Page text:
All of the arguments about the very purposeful attempt to undermine the civil rights movement a half-century ago by naming a Jacksonville high school after a confederate general and founder of the KKK came to an end this year. Nathan Bedford Forrest High School will undergo a name change.

The arguments were contentious with many arguing something about the importance of knowing “our” history. Or, that those for a name change were being overly politically correct. In response, it was suggested that a high school be named after Nat Turner or Elijah Muhammad for, you know, history’s sake. We can’t figure out why that didn’t take?

Nathan Bedford Forrest High Thread

One Spark Success

Even after a couple of false starts, and some confusion as to what, and why, and how, and who, One Spark was still an exciting and phenomenal success. Jacksonville’s risk takers and innovators pitched their ideas to their own community (as opposed to having to leave the city for opportunity). Our city’s creators finally had a place to highlight their ideas, organizations and efforts. For many, the social and financial support was a needed validation that they were working towards something worth their time and, maybe more importantly, that they have a community of cheerleaders.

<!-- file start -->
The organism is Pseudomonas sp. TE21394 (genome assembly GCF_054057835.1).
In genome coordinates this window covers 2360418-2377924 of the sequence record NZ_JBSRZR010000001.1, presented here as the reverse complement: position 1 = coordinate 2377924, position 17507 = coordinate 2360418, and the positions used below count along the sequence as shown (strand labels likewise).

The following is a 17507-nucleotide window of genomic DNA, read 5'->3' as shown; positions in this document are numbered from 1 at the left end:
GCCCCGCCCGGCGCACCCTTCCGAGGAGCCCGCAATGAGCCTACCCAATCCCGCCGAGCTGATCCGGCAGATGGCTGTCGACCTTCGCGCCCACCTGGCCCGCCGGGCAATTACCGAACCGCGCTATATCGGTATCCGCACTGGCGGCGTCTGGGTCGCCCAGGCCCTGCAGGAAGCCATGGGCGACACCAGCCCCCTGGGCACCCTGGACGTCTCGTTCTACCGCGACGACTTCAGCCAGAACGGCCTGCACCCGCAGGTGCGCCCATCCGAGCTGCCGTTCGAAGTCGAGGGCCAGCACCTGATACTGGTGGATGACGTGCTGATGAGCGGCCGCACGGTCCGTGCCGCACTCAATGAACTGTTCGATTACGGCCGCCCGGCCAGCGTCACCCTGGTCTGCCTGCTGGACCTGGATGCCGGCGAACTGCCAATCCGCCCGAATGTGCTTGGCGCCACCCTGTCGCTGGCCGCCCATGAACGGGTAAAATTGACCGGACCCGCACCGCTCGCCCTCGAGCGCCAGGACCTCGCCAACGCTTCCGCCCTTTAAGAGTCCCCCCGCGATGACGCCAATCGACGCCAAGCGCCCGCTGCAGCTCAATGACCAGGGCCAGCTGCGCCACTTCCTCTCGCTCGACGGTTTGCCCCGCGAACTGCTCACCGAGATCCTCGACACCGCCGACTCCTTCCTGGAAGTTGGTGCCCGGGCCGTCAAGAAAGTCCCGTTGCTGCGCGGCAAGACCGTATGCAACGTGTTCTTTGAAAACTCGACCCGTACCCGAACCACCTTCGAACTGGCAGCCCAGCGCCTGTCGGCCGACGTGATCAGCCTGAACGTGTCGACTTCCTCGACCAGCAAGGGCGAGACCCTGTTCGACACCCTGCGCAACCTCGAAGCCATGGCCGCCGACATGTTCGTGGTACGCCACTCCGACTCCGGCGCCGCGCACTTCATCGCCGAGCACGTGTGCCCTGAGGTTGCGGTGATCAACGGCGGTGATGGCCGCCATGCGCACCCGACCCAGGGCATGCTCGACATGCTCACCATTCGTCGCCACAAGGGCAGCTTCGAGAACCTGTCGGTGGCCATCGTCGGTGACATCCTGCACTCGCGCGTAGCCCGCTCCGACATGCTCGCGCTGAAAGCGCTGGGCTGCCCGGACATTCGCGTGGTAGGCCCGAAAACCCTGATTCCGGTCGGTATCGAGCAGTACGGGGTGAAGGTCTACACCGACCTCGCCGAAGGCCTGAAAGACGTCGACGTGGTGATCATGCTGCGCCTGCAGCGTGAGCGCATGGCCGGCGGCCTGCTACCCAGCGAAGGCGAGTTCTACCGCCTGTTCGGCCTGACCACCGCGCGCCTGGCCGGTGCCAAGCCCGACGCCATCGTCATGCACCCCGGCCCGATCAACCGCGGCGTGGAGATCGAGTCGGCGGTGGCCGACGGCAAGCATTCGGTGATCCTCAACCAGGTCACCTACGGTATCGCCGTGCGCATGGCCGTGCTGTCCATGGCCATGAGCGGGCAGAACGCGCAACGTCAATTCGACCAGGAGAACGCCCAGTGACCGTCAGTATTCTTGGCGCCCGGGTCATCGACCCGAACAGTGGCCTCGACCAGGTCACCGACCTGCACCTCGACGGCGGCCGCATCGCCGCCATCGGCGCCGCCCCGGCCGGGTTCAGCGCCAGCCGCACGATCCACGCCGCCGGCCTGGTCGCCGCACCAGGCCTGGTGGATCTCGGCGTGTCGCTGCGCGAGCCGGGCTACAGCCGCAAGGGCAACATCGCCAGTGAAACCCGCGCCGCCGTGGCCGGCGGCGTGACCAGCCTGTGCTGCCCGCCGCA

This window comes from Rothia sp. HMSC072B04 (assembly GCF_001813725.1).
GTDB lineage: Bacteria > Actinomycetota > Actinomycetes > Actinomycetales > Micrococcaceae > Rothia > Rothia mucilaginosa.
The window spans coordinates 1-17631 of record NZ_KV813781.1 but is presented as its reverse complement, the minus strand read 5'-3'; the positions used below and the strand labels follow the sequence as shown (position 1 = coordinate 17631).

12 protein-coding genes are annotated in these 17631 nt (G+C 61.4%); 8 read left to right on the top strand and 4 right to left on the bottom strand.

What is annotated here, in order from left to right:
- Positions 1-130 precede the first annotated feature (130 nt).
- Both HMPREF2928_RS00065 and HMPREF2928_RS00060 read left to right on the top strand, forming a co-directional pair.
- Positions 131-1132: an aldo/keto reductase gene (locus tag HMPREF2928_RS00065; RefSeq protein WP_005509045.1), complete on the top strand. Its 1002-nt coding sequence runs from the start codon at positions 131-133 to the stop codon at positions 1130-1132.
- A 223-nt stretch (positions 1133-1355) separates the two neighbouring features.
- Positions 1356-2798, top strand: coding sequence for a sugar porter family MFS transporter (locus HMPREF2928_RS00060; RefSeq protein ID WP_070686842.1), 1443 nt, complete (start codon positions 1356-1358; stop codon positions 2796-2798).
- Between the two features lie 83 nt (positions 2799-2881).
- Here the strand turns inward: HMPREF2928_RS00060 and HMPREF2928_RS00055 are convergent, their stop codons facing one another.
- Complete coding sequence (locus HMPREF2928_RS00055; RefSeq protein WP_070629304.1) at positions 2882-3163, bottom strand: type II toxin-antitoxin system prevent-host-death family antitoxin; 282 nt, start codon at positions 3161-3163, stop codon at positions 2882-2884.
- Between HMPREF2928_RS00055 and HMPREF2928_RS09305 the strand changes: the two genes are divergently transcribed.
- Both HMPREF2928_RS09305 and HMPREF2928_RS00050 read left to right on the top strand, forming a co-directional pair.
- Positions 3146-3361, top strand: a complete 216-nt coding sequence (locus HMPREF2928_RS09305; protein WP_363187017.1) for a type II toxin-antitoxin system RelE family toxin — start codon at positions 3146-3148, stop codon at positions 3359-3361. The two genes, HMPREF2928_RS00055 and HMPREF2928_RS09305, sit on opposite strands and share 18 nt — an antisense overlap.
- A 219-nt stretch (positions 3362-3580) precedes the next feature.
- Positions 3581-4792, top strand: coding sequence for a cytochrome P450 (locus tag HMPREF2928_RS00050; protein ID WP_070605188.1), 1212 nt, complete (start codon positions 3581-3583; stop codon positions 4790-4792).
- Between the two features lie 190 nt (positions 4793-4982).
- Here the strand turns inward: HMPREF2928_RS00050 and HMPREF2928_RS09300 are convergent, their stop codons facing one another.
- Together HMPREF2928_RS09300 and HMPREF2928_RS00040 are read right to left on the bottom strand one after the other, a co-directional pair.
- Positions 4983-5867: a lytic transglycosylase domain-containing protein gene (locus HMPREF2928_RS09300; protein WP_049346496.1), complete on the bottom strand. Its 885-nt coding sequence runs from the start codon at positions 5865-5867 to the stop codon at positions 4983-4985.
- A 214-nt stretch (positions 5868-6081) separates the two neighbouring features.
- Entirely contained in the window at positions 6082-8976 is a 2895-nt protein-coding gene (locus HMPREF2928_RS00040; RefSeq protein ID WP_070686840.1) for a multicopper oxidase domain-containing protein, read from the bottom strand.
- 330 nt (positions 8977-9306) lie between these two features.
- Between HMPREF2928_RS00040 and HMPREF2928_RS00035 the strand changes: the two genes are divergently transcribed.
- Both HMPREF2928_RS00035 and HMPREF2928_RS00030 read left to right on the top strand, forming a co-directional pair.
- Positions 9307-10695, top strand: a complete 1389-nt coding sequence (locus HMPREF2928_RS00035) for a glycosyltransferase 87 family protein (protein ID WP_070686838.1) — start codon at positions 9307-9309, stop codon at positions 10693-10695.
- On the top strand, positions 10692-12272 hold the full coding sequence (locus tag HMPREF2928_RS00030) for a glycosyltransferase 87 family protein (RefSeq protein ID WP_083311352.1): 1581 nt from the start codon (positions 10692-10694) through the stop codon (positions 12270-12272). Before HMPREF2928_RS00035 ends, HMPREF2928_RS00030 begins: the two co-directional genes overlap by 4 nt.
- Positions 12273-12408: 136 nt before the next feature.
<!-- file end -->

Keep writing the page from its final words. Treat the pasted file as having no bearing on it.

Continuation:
Remembering One Spark: Sights and Sounds

Saint Johns Town Center

The area around St. Johns Town Center continues to outpace the rest of the city in retail, dining and entertainment oriented development. We are now witnessing an explosion of infill multi-family residential housing in what is becoming a bona fide “Edge City”.

Shipyard Proposals

An aquarium? How about a naval museum? No? Okay, then a Ferris Wheel or how about the tallest sky scraper in the state of Florida, since South Florida doesn’t count?! 2013 marked the return of speculating big one trick pony projects to save downtown Jacksonville.

Many in our city continue to search for the Jeannie to wink life back into Downtown. Millions continue to be spent on research, consultants and marketing. Downtown Jacksonville may just be one of the best examples of needing government to “get out of the way” so people can be people and do what they do best…create.

Then again, maybe we can start another advertising campaign.

Shipyard & Pension Fund Presentation Thread

Article by Ennis Davis and Arash Kamiar

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Metro Jacksonville